The Grand Canyon is a “crown jewel” in our national park system, one on which the Hualapai Indian tribe thought it might capitalize. To do so, it contracted with Las Vegas developer, David Jin, to invest nearly $30 million to build a tourist attraction called the “Skywalk.” The horseshoe shaped, crystal-clear, glass walkway jutting 70 feet out from the rim of the Grand Canyon opened in 2007. Since then, 1.4 million visitors have paid $30 to don booties, walk into space, and look 4,000 feet straight down to the Colorado River below.
With revenues worth an estimated $100 million over the next two decades, this project could help lift 2,100 tribal members out of poverty, but a legal dispute may have killed the goose that could lay golden eggs. Worse yet, this could stifle investment across Indian Country.
The tribe alleged that Jin failed to finish the visitor center and used its sovereign right of eminent domain to seize the property. Jin, on the other hand, said that the tribe failed to provide promised utilities and failed to pay him his share of ticket revenues. He contends that the tribe waived sovereign immunity, thus negating its authority to exercise eminent domain.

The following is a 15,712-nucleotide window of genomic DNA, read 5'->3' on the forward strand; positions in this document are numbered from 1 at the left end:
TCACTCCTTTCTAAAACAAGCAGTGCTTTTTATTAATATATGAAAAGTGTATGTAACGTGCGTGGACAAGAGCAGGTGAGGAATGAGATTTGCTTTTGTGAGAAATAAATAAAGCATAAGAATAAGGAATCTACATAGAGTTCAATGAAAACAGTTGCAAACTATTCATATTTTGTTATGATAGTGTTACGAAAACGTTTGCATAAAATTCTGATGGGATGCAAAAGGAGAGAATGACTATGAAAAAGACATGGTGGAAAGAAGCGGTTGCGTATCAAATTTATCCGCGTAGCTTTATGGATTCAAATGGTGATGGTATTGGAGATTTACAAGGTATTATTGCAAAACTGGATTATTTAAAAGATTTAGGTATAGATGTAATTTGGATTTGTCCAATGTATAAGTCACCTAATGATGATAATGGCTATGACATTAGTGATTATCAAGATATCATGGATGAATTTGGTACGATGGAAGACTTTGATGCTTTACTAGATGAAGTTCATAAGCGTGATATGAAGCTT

On February 11, 2013, U.S. District Judge David Campbell ruled in favor of Jin saying that the tribe had “clearly waived its sovereign immunity” and that its legal arguments were “odd,” “nonsensical,” and “wholly unconvincing.”
Rather than accept the decision or pursue normal appeals processes, the tribal council tried an end run to avoid the $28.6 million judgment against the tribe. On March 4, Hualapai leaders sought Chapter 11 bankruptcy protection “to prevent further collection efforts” by Jin. They say the original company that contracted with Jin, Sa’ Nyu Wa, was shutdown and the assets transferred to the Grand Canyon Development Corporation. Because the corporation is a wholly owned tribal enterprise, they contend it is protected by sovereign immunity. Even Hualapai tribal court judge Mark Tratos sees this as “a shell game, plain and simple.”